France is no better. The country is now in one of its recurring cycles of street demonstrations and paralyzing public transport strikes to protest labor reforms and social policies. With nearly 60 percent of the French voters holding negative views of President Emmanuel Macron, it is difficult to see how he can hang tough on reforms no French government has ever won against debilitating strikes and massive street protests.
In the middle of that, Macron is attacked from his own center-right ranks with claims that he wants to score easy wins with reforms while leaving aside the growing anti-Semitic violence and terrorism perpetrated by Islamic fundamentalism.
President Donald Trump will therefore be talking with two strongly challenged allies when he hosts the French and German leaders later this month.
Problems with East Asia are much more serious. Trade issues should be the easier part — they will probably be solved with South Korea and Japan in a relatively friendly manner.
Trade problems with China are more difficult because they have been mixed up with intractable security considerations. Chances are, however, that Beijing could relent — if the trade agreement is reached in a way that would not cause a humiliating retreat.
But there is a whole spectrum of other problems Washington is facing with its "strategic competitor" on the Korean Peninsula, in the Indo-Pacific area and beyond. An unnecessary hostility about trade issues appears to have seriously compromised Washington's quest for "transactional cooperation" with Beijing on issues where that might be feasible.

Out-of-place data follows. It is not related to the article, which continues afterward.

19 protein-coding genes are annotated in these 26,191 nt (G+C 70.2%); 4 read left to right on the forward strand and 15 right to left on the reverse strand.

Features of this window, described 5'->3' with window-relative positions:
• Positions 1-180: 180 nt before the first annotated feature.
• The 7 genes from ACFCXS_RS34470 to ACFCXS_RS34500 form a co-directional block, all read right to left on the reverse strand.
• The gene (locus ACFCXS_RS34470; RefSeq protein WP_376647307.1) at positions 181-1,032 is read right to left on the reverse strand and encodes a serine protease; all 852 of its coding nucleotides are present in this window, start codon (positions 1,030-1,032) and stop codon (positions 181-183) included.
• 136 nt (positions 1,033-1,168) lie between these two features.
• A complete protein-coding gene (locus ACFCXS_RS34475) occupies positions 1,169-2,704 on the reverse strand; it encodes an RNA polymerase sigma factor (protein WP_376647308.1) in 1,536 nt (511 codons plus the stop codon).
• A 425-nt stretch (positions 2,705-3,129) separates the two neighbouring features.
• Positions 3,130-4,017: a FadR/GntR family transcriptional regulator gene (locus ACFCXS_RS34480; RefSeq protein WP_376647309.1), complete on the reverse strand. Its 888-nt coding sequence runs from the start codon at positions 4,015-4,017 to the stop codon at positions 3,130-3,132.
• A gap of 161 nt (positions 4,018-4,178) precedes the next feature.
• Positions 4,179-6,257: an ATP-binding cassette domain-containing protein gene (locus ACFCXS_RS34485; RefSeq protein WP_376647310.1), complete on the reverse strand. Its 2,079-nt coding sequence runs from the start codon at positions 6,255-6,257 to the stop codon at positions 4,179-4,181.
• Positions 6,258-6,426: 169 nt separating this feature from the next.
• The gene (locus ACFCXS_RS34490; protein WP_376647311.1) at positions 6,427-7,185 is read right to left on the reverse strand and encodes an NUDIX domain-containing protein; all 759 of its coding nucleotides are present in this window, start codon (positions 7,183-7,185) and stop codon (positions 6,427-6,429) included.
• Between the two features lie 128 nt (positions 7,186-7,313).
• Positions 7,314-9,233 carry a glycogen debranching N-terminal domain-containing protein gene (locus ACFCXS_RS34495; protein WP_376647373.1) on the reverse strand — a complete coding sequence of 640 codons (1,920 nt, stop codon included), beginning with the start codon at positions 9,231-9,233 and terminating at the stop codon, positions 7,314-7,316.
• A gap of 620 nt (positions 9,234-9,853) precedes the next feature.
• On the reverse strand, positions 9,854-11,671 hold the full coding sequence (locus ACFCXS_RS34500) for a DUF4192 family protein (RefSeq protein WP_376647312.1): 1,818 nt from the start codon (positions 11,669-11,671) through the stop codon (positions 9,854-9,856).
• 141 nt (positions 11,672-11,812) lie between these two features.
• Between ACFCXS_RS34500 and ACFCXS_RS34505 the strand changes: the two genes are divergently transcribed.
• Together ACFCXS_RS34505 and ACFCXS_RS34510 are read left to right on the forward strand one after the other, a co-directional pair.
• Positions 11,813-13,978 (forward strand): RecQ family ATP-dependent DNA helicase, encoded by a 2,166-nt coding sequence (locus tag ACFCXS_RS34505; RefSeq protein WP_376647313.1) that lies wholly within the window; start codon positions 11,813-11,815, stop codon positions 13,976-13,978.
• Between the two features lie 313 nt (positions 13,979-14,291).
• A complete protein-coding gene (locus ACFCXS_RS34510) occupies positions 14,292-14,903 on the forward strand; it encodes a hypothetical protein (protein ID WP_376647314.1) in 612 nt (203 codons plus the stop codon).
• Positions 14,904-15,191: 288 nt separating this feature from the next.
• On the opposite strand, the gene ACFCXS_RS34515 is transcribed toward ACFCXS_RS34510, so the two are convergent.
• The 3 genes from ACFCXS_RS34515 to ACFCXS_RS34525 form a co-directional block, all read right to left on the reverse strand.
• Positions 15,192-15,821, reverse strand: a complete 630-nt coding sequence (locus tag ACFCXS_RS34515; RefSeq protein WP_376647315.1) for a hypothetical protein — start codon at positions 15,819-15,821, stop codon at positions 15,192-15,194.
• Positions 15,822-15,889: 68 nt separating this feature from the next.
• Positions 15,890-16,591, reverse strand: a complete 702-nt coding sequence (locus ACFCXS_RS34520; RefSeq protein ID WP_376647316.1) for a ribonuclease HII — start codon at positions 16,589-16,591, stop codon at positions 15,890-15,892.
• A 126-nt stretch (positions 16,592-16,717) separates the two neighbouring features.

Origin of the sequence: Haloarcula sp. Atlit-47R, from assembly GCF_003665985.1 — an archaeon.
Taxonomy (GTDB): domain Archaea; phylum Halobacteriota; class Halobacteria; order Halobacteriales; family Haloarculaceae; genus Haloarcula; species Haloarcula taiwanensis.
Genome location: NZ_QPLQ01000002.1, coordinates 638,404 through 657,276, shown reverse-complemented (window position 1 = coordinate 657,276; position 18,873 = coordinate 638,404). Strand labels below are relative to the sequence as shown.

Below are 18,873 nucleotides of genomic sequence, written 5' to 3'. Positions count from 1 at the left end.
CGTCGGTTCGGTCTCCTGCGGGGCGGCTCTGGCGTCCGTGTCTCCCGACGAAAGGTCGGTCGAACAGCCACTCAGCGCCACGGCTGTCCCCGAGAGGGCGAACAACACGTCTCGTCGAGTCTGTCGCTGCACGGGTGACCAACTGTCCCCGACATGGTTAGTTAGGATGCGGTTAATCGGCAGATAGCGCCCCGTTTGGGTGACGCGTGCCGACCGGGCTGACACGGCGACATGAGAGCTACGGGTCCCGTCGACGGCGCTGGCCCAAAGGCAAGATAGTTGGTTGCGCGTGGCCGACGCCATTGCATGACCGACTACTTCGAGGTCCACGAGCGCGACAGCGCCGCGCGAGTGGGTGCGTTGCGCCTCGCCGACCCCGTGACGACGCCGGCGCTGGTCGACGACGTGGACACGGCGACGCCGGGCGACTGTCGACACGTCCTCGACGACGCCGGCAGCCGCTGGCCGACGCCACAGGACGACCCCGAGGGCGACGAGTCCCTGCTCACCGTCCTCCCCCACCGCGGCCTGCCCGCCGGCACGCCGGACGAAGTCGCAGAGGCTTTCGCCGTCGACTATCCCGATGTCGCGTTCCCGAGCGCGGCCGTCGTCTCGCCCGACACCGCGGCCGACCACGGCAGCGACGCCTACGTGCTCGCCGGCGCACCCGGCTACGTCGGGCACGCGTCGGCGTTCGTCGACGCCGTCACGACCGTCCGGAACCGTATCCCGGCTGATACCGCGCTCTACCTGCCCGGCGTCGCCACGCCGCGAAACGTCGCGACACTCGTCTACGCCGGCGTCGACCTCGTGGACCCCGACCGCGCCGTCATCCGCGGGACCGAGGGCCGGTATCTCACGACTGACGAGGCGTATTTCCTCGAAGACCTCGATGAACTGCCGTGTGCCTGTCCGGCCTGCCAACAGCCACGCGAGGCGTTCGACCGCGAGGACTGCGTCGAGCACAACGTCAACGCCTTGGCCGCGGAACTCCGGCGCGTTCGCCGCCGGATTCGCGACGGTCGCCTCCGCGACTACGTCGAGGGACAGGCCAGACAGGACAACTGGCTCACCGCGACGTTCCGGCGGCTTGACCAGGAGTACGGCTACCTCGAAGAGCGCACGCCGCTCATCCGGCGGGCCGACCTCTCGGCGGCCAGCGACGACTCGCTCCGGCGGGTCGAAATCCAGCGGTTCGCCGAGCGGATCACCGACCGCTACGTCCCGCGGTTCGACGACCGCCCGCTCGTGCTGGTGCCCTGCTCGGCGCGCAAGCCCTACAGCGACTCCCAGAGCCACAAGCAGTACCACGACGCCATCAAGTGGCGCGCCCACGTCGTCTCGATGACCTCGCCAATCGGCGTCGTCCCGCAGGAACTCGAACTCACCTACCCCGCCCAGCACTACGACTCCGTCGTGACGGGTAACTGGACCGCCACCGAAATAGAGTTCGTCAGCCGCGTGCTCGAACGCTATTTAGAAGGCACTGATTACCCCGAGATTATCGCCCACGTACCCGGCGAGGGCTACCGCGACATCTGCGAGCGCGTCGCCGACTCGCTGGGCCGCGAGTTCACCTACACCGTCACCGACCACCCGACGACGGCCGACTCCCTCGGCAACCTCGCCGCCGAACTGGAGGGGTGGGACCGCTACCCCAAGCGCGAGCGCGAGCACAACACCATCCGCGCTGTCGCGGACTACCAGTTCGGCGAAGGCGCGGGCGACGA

It now seems, for example, that the planned U.S.-North Korea summit may never take place.
Last week, China's State Councilor and Foreign Minister Wang Yi was in Moscow as a special emissary of President Xi Jinping to organize, among other things, the Russia-China summit next June. On that occasion, Yi talked about a "step-by-step approach" that would "address the North Korean security concerns during the process of denuclearization."
Fresh from a China-North Korea summit on March 25-28, 2018, it is reasonable to assume that Yi was presenting that process as something that Beijing and Pyongyang had agreed upon. But that process is totally at odds with the U.S. policy of maximum military and economic pressure on Pyongyang to give up its nuclear arsenal as a condition to initiate peace negotiations.
China's support for an inter-Korean summit on April 27 also signals a determination to intensify the contacts between Seoul and Pyongyang that would be very difficult to stop or throw off track. In time, Beijing apparently hopes, these contacts are expected to create economic, social, cultural and family exchanges that would set in place peace dynamics irrespective of any outside pressure.
China is also working, presumably with some success, with East Asian neighbors to settle the problems of contested maritime borders, while strengthening its military positions throughout the South and East China Seas.